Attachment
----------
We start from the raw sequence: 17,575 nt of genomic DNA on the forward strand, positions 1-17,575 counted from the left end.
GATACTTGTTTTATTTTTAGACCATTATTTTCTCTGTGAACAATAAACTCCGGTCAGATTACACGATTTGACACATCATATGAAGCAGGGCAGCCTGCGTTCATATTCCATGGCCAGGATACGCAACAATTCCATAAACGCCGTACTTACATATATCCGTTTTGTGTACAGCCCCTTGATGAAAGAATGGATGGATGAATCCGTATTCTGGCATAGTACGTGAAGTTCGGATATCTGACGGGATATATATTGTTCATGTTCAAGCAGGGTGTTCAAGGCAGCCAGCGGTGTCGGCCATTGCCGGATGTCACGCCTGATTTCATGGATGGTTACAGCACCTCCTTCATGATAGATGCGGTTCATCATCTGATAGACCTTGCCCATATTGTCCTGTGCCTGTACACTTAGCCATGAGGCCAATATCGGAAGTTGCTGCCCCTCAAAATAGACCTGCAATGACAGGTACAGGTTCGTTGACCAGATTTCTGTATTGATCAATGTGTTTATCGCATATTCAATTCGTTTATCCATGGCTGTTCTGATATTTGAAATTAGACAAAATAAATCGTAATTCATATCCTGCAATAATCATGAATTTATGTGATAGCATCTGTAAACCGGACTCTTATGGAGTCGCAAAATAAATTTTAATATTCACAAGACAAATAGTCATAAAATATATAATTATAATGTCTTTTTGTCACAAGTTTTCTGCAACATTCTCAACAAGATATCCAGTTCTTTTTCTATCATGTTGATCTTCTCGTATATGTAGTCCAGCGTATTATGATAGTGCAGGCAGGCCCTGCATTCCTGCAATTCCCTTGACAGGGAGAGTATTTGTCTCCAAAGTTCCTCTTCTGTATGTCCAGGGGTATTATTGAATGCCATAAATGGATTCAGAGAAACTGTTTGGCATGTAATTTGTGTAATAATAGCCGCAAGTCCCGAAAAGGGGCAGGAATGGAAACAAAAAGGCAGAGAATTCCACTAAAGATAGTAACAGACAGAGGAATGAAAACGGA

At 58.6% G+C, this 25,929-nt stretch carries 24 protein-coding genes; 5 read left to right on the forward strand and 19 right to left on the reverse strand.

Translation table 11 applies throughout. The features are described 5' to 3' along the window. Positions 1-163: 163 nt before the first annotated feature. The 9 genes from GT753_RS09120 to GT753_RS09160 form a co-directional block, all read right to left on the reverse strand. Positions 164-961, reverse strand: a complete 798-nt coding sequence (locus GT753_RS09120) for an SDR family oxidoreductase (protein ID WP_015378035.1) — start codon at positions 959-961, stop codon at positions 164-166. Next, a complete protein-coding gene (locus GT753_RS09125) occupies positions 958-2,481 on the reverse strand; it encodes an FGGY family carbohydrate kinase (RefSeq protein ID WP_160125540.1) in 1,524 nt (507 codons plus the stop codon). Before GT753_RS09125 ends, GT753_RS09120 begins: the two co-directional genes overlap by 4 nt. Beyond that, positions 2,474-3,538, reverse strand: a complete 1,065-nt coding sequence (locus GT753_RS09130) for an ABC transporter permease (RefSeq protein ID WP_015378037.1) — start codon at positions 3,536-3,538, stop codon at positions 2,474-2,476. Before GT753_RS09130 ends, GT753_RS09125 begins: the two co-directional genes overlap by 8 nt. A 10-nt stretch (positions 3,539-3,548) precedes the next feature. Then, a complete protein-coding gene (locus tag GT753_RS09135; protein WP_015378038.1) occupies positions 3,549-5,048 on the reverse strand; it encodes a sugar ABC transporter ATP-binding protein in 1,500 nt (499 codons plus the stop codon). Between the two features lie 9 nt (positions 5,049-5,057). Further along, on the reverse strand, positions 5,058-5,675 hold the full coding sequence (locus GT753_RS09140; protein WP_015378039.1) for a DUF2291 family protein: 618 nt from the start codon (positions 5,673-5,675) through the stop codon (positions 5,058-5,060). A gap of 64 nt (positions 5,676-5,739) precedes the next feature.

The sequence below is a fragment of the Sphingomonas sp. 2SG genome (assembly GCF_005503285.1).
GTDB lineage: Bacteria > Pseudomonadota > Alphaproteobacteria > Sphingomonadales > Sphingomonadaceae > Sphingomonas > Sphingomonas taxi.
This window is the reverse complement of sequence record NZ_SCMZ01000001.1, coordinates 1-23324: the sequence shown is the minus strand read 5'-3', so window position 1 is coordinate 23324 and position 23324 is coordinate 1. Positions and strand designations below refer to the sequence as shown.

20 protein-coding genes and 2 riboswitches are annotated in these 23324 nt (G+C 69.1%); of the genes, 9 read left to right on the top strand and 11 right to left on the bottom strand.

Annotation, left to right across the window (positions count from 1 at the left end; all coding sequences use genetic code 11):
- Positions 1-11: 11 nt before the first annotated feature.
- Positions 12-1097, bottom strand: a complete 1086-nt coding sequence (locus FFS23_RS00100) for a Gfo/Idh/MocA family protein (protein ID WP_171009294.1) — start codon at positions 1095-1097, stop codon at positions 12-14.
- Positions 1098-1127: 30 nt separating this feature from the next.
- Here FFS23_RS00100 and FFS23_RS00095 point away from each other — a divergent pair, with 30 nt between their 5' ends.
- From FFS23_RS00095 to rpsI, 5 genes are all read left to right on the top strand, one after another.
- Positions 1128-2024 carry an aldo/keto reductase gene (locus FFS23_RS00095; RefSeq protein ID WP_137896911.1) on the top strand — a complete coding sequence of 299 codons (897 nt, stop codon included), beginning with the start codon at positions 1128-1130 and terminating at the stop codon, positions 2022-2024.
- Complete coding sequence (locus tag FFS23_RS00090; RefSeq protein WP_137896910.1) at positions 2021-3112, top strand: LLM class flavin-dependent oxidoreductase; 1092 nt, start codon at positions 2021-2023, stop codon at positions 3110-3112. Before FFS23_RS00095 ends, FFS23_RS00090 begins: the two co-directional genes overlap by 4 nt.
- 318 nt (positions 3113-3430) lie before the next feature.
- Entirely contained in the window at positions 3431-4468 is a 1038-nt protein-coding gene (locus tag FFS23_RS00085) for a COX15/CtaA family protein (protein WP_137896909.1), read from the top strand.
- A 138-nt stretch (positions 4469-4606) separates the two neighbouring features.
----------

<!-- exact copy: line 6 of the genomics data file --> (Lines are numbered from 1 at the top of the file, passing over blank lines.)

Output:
GTDB lineage: Bacteria > Pseudomonadota > Alphaproteobacteria > Sphingomonadales > Sphingomonadaceae > Sphingomonas > Sphingomonas taxi.